Growing up a Girl Scout


Stephanie Rollet

Ashley N., Casey Little, and Porschia M. holding a troop sign for the Veterans Day Parade.

Casey Little

   In 2011, 16,709 girls in Missouri joined Girl Scouts. Six girls and I formed our own troop. My mom became our troop leader because there wasn’t a preexisting troop in our town, which is how we became Troop 70057. 

   I was excited to start Girl Scouts; it was my chance to make long-lasting friends and connect to my mom who used to be a Girl Scout. The first stage of being a Girl Scout is becoming a Daisy, which happens in kindergarten and lasts till first grade. One of the first things we were taught in Girl Scouts was the Girl Scout Law. 

   “I promise to be honest and fair, friendly and helpful, considerate and caring, courageous and strong, responsible for what I say and do, respect myself and others, respect authority, use resources wisely, make the world a better place, and be a sister to every Girl Scout,” Juliette Gordon Low, the founder of Girl Scouts, said. 

   The laws are represented individually by each flower petal patch earned going through the Daisy Journey to understand the law. 

   I grew up with these values instilled in me, and they have always encouraged me to be better. Growing up, I helped anyone who needed assistance. I was friendly to everyone. Our troop did a lot of things to help our community such as caroling at nursing homes, holding canned and dry food drives around Thanksgiving, and helping with the annual parade in our town.

   The next stage of being a Girl Scout is being a Brownie, which is second through third grade. This is also how Girl Scouts can earn the Bridge to Brownie patch that symbolizes the journey of moving up to a higher level in Girl Scouts. The main patch earned and journey completed while I was a Brownie was the Take Action Project. This project helped us discover our talents and interests while we helped our community. My troop’s Take Action Project was a food drive for animals before Thanksgiving for the local shelters. 

  Being a Brownie also meant we could start doing more trips and activities. Along with the Take Action Project, our troop also did the Outdoor Journey which included three patch activities: First Aid, Cabin Camper, and Hiker. We spent the weekend camping in the cabins up the hill, learning first aid, and making trails for future girls to hike. That was one of my favorite trips because I got to share a cabin with my two best friends. My memories are filled with lots of hushed laughter and stories shared. 

   Brownie Wings is the last patch I earned as a Brownie. This patch went on my Junior sash since it represents Brownies flying up to become a Junior, which is from fourth through fifth grade. 

   As Juniors, we started doing more camping and outdoor activities to earn badges. Some of the patches we earned were  Horseback Riding, Geocacher, Musician, Scribe, Animal Habitats, Gardener, Camper, and Jeweler. Our troop earned these patches during a three day trip at the camp a few towns away. This was one of the most memorable times because we helped younger troops on trails, horseback riding, and staying in the cabins. We were assigned groups to make the work easier, which also allowed us to get to know our girls better and really connect with them.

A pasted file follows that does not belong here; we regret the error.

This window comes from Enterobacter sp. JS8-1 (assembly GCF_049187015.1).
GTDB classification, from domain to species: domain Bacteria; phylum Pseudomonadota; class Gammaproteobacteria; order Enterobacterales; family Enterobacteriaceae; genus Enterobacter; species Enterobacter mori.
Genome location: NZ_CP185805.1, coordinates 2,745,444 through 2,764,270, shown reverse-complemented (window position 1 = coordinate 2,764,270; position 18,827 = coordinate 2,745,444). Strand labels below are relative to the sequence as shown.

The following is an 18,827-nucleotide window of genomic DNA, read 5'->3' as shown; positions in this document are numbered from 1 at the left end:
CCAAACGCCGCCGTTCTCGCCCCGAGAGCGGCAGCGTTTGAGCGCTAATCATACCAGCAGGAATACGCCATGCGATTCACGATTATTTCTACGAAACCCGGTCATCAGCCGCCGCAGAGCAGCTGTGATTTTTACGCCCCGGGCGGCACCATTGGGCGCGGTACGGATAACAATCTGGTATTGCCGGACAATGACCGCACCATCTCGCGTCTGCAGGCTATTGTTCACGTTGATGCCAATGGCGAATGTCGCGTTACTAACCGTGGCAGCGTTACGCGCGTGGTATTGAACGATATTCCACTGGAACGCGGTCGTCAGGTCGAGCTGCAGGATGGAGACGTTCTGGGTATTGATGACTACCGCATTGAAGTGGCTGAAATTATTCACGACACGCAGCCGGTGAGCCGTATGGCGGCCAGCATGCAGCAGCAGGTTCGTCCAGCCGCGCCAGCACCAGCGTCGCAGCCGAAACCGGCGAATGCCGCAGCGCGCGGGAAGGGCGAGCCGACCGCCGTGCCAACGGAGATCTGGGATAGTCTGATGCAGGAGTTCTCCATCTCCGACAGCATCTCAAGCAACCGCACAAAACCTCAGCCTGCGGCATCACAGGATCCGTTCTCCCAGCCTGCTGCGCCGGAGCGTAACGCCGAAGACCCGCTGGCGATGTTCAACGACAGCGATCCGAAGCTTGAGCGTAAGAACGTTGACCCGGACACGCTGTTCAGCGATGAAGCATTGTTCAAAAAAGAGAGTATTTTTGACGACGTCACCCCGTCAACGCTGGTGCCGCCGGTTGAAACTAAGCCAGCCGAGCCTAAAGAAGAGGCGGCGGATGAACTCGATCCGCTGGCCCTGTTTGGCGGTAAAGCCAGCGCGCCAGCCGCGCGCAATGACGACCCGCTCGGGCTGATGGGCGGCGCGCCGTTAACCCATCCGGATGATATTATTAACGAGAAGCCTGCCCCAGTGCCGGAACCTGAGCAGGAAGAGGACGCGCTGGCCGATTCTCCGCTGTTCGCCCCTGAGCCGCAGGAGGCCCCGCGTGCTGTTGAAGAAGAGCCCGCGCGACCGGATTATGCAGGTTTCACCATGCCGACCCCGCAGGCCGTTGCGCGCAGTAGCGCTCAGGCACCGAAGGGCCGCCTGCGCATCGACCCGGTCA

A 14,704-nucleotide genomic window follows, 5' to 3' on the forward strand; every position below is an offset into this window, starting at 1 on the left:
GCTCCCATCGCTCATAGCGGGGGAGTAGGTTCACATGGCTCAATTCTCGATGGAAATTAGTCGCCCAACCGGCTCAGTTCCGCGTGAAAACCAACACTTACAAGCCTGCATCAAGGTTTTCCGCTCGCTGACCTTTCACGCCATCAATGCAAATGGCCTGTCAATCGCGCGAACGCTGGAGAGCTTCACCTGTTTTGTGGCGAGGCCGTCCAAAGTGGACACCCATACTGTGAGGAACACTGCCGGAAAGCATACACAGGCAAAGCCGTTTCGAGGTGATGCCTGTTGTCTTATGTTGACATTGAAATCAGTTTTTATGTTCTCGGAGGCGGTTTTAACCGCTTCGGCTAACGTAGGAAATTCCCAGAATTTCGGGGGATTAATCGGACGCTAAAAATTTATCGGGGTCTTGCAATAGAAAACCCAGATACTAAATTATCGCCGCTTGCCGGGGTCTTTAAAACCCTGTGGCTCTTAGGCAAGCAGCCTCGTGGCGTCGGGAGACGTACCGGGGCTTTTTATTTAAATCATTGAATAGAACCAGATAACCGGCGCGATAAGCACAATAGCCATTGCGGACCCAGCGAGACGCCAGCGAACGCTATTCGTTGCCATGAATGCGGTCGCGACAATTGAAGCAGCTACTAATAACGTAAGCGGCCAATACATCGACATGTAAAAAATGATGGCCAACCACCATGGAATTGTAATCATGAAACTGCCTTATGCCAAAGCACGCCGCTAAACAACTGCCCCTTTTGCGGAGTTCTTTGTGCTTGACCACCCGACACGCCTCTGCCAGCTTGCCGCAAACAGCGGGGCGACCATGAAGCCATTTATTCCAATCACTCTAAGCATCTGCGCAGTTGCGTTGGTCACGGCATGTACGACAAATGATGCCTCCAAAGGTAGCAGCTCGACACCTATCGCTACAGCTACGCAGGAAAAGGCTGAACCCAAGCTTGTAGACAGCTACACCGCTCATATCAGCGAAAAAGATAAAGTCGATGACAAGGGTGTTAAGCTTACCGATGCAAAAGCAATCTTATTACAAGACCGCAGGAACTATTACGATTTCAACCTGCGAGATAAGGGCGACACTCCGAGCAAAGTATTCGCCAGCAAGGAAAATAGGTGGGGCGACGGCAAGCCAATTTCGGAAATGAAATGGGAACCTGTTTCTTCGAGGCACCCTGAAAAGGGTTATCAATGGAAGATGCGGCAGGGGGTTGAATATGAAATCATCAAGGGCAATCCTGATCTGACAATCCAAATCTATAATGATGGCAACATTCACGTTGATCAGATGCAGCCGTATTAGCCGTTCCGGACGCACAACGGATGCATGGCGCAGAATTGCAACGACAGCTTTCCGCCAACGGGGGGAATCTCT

We also started planning our Bronze Award project. The Bronze Award is earned by looking for something in our community that needs improvement and helping the problem. It is the first award my troop and I completed together. We saw that some of the flower gardens around the school were overgrown or damaged, so we got permission from the school to clean up the flower beds and plant new ones. This experience taught me that helping others, even if it’s something small, can  make a lasting difference. 

   After being a Junior, I became a Cadette, which starts in sixth grade and lasts until eighth grade. Being a Cadette was really important to me because it meant I was old enough to start mentoring the younger girls at Girl Scout camp. Every year, we had camp after school let out, and it was run by older troops. The troops planned and carried out activities along with being in charge of our assigned groups and tents. While being a Cadette, I was required to earn the Silver Award. The Silver Award is a lot like the Bronze Award, but the Silver award is to help not only the community, but a bigger cause that is often ignored. Our troop made supply bags for foster children. We discovered that most kids put into the foster system don’t get to take more than the clothes on their backs with them to the foster care facility. So we made fifteen bags that were filled with basic necessities such as toothbrushes and toothpaste, deodorant, and blankets. Through this award, I was taught about the importance of seeing the picture that’s not usually seen, and how a little bit of compassion can change someone’s life. 

   The pandemic hit at the end of my eighth grade year, so that stopped our troop meetings till we figured out Zoom. Then, I moved halfway across the country which meant leaving behind my troop. I will always remember the experiences from being a Girl Scout that shaped me to be the person I am today, which made me a better leader who is strong-willed and reliable. With these qualities, I now have many open doors for a good future in anything I could imagine.

Daisy E. and Casey Little, working at a cookie booth. (Heather McAtee)